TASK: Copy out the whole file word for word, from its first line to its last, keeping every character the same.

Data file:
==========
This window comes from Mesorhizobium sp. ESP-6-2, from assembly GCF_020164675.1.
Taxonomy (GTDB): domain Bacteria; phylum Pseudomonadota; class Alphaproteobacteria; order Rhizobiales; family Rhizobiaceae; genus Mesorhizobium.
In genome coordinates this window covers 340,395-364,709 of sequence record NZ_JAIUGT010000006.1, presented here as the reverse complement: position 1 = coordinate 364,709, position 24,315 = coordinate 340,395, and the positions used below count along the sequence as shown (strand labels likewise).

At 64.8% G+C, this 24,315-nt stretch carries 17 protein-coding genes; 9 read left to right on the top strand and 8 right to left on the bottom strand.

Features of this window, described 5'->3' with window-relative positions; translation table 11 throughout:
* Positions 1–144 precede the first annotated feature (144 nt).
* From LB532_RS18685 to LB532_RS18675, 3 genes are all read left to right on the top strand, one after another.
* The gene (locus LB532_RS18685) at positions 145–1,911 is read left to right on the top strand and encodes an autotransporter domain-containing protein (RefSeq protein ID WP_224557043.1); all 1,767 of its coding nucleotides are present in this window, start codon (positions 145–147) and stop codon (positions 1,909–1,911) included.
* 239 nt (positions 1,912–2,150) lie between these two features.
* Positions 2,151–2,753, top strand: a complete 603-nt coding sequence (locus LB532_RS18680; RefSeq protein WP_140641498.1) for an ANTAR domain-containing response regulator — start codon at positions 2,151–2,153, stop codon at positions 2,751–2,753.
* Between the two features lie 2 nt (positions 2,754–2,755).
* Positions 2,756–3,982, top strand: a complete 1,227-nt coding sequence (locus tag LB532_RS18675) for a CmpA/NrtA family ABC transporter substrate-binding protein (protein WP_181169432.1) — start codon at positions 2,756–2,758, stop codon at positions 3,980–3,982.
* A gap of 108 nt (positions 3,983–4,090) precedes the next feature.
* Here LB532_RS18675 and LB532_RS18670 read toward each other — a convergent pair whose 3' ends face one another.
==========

This window comes from Mesorhizobium sp. ESP-6-2, from assembly GCF_020164675.1.
Taxonomy (GTDB): domain Bacteria; phylum Pseudomonadota; class Alphaproteobacteria; order Rhizobiales; family Rhizobiaceae; genus Mesorhizobium.
In genome coordinates this window covers 340,395-364,709 of sequence record NZ_JAIUGT010000006.1, presented here as the reverse complement: position 1 = coordinate 364,709, position 24,315 = coordinate 340,395, and the positions used below count along the sequence as shown (strand labels likewise).

At 64.8% G+C, this 24,315-nt stretch carries 17 protein-coding genes; 9 read left to right on the top strand and 8 right to left on the bottom strand.

Features of this window, described 5'->3' with window-relative positions; translation table 11 throughout:
* Positions 1–144 precede the first annotated feature (144 nt).
* From LB532_RS18685 to LB532_RS18675, 3 genes are all read left to right on the top strand, one after another.
* The gene (locus LB532_RS18685) at positions 145–1,911 is read left to right on the top strand and encodes an autotransporter domain-containing protein (RefSeq protein ID WP_224557043.1); all 1,767 of its coding nucleotides are present in this window, start codon (positions 145–147) and stop codon (positions 1,909–1,911) included.
* 239 nt (positions 1,912–2,150) lie between these two features.
* Positions 2,151–2,753, top strand: a complete 603-nt coding sequence (locus LB532_RS18680; RefSeq protein WP_140641498.1) for an ANTAR domain-containing response regulator — start codon at positions 2,151–2,153, stop codon at positions 2,751–2,753.
* Between the two features lie 2 nt (positions 2,754–2,755).
* Positions 2,756–3,982, top strand: a complete 1,227-nt coding sequence (locus tag LB532_RS18675) for a CmpA/NrtA family ABC transporter substrate-binding protein (protein WP_181169432.1) — start codon at positions 2,756–2,758, stop codon at positions 3,980–3,982.
* A gap of 108 nt (positions 3,983–4,090) precedes the next feature.
* Here LB532_RS18675 and LB532_RS18670 read toward each other — a convergent pair whose 3' ends face one another.